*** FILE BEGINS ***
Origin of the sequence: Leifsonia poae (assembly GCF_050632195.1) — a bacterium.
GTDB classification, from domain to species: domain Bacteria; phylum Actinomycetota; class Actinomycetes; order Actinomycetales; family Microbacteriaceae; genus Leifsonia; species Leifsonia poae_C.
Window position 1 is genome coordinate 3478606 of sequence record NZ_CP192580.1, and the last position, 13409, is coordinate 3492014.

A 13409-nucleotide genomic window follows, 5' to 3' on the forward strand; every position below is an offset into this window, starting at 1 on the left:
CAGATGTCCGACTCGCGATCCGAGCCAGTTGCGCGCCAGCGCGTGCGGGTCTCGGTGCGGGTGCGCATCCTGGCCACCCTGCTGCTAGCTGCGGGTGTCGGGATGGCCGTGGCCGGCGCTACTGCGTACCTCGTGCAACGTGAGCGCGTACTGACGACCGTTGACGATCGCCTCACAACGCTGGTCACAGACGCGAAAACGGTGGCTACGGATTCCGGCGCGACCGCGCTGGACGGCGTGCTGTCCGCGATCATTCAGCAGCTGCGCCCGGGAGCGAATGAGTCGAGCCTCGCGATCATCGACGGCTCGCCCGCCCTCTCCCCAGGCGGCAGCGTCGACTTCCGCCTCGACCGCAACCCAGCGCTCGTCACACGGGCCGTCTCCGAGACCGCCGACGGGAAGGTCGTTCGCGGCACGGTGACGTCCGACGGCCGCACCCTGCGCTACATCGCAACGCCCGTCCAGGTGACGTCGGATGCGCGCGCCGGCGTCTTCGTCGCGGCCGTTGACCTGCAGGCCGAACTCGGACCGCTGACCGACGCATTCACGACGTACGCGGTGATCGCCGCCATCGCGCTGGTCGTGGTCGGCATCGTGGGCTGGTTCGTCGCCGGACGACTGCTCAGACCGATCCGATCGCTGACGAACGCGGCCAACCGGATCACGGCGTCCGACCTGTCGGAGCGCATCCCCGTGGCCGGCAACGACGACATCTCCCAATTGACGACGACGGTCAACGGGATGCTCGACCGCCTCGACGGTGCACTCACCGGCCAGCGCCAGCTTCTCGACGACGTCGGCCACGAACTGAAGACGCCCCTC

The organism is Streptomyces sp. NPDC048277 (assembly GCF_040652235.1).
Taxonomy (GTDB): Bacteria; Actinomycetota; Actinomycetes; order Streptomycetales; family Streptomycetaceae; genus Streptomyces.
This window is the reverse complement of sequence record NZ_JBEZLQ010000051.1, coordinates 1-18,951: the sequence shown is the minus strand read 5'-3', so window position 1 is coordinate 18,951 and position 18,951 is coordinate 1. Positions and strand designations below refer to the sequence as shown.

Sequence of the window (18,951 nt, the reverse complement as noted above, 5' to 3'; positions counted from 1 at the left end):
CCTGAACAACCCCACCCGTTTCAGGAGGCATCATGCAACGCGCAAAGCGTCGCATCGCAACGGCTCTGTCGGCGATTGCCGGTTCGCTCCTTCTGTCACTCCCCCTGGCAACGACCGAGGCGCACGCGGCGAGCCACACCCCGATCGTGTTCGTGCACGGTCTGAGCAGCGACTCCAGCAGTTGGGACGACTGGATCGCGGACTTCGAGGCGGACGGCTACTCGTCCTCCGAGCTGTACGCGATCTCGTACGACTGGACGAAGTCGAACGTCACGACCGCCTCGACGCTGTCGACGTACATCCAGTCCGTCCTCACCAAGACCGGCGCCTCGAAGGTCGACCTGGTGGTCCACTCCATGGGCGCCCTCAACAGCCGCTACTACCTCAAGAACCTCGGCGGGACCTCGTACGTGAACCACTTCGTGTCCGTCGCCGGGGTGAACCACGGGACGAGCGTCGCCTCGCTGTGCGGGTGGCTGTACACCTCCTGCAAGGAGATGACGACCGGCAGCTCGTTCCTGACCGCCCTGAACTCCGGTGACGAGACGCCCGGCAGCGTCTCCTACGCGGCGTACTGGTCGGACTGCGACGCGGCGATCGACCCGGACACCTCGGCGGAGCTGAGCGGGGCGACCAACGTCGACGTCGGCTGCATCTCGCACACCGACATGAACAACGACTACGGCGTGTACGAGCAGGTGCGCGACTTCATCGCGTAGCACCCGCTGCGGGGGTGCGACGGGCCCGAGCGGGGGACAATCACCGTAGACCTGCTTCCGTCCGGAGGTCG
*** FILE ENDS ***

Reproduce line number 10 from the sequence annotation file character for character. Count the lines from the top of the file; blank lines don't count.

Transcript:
CCTGAACAACCCCACCCGTTTCAGGAGGCATCATGCAACGCGCAAAGCGTCGCATCGCAACGGCTCTGTCGGCGATTGCCGGTTCGCTCCTTCTGTCACTCCCCCTGGCAACGACCGAGGCGCACGCGGCGAGCCACACCCCGATCGTGTTCGTGCACGGTCTGAGCAGCGACTCCAGCAGTTGGGACGACTGGATCGCGGACTTCGAGGCGGACGGCTACTCGTCCTCCGAGCTGTACGCGATCTCGTACGACTGGACGAAGTCGAACGTCACGACCGCCTCGACGCTGTCGACGTACATCCAGTCCGTCCTCACCAAGACCGGCGCCTCGAAGGTCGACCTGGTGGTCCACTCCATGGGCGCCCTCAACAGCCGCTACTACCTCAAGAACCTCGGCGGGACCTCGTACGTGAACCACTTCGTGTCCGTCGCCGGGGTGAACCACGGGACGAGCGTCGCCTCGCTGTGCGGGTGGCTGTACACCTCCTGCAAGGAGATGACGACCGGCAGCTCGTTCCTGACCGCCCTGAACTCCGGTGACGAGACGCCCGGCAGCGTCTCCTACGCGGCGTACTGGTCGGACTGCGACGCGGCGATCGACCCGGACACCTCGGCGGAGCTGAGCGGGGCGACCAACGTCGACGTCGGCTGCATCTCGCACACCGACATGAACAACGACTACGGCGTGTACGAGCAGGTGCGCGACTTCATCGCGTAGCACCCGCTGCGGGGGTGCGACGGGCCCGAGCGGGGGACAATCACCGTAGACCTGCTTCCGTCCGGAGGTCG